Naval General Service 1793-1840, 3 clasps, Lissa, Pelagosa, Syria
To: William Tuckey.
A unique Naval General Service Medal awarded to Blacksmith W. Tuckey, Royal Navy, whose first and last clasp actions spanned nearly thirty years. Tuckey would see his fair share of action in the United States. This would culminate with the capture of the U.S. Frigate President off Sandy Hook in January 1815.. A unique name and combination.
Ex Cheylesmore Collection, July 1930. and Hayward 1976.
William Tuckey was born in 1791 at Maidstone, Kent and joined H.M.S. Active as a Volunteer at Chatham in September 1809.
Serving as a Landsman, he was subsequently present at the Battle of Lissa (Vis, Croatia), 13 March 1811. During the Battle, a massively outnumbered and outgunned British frigate squadron defeated a mixed squadron of French and Italian vessels for control of shipping in that portion of the Adriatic.
Aboard Active, Captain James Gordon had spotted the raiders in the early hours of the morning enabling a force to be assembled. As the French vessels bore down on the British, Captain William Hoste raised the signal:
What resulted was later considered to be one of the finest achievements of the entire Napoleonic Wars. Hoste’s squadron drove the French flagship ashore and scattered the squadron. All four of the British vessels played their part and Active suffered 4 killed and 24 wounded, capturing the Italian Corona after a fierce firefight.
She would later be commissioned into the Royal Navy as H.M.S. Daedalus.
Eight months later, Captain Gordon of the Active, with Tuckey aboard, sighted a French squadron off the island of Augusta in the morning of 29 November 1811. Captain Murray Maxwell of Alceste sent a telegraph to Gordon, shortly before the first shots were fired:
‘Remember the Battle of Lissa.’
At 2pm, Active arrived to pour fire into the Pomone, with Pauline and Alceste also sharing in the action. Pomone was suffering badly, but in a fierce 20-minutes, Active also took heavy fire. Gordon himself had his leg severed after he was hit with a 32-pounder carronade shot. By the close of play a British victory had been secured, with Active suffering 9 killed and 26 wounded, over half of the casualties for the engagement.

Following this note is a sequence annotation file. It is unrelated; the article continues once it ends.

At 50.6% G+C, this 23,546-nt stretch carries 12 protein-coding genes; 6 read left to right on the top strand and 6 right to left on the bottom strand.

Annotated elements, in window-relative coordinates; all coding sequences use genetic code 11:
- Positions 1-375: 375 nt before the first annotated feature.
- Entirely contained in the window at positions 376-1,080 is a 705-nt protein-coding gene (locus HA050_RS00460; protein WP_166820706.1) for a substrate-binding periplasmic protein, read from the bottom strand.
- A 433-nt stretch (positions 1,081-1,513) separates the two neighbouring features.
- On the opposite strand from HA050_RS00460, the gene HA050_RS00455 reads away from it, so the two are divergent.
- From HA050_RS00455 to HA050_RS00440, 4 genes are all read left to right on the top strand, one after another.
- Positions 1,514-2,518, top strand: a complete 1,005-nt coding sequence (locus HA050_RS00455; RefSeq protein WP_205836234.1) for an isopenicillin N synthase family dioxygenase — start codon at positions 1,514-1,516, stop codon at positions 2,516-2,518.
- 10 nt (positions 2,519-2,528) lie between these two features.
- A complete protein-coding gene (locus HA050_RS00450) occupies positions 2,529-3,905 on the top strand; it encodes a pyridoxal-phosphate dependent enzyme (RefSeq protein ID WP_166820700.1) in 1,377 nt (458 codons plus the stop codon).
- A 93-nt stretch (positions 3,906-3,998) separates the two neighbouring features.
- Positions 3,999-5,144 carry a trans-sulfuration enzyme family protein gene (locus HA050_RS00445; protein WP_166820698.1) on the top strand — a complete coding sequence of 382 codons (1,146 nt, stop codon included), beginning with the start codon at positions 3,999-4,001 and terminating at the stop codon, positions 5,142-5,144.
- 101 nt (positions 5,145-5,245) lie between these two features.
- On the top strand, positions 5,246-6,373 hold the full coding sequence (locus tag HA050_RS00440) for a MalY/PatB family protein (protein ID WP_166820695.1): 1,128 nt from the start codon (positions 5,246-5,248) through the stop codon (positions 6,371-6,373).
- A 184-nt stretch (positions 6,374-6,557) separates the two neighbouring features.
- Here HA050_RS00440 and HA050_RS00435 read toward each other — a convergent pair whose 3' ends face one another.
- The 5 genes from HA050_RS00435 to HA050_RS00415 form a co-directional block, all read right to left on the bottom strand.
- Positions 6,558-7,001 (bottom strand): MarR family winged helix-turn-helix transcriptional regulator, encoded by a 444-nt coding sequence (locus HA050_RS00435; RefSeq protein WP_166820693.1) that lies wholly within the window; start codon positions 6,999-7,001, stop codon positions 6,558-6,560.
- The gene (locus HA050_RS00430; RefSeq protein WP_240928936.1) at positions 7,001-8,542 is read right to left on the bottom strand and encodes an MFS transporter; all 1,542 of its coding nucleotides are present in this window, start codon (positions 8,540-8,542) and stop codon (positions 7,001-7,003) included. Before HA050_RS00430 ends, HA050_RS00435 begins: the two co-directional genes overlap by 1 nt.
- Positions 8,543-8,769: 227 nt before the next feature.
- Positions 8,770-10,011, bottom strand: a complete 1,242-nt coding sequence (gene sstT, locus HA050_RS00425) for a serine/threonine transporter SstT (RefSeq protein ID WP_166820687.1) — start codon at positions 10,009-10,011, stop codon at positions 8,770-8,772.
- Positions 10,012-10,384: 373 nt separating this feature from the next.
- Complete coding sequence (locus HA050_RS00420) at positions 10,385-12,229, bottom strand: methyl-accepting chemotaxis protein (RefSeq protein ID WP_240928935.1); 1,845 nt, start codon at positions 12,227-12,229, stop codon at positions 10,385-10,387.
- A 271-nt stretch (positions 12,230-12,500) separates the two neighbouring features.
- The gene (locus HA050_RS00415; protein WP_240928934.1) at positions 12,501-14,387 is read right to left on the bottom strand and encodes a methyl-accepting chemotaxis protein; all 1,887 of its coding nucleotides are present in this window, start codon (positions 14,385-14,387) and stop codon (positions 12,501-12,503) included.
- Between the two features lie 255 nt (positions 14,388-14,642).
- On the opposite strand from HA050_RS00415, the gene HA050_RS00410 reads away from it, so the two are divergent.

Transferred to Tenedos in June 1812, Tuckey would see his fair share of action in the United States. This would culminate with the capture of the U.S. Frigate President off Sandy Hook in January 1815. Having joined the chase with Majestic, Endymion and Pomone, it would be Tenedos which ranged alongside President to take the surrender after she had badly damaged by the British.
With the end of hostilities, Tuckey was paid off in August 1815. Re-joining in 1826, he would see service as an Armourer’s Mate and Armourer in Ramillies, Talavera, Isis, and Comet, the first steam vessel of the Royal Navy. Joining Bellerophon in September 1837 and appointed Blacksmith in April 1839, he served in this rank for the operations off the coast of Syria.
Finally retiring from the Royal Navy in April 1844, he was in receipt of a Wound Pension as a result of the loss of an eye in October 1842.
Tuckey died at the Bread and Cheese Houses, Chatham, Kent on 16 October 1851;
sold with copied research, in part completed by Captain Douglas-Morris.
Medal GVF, minor contact marks.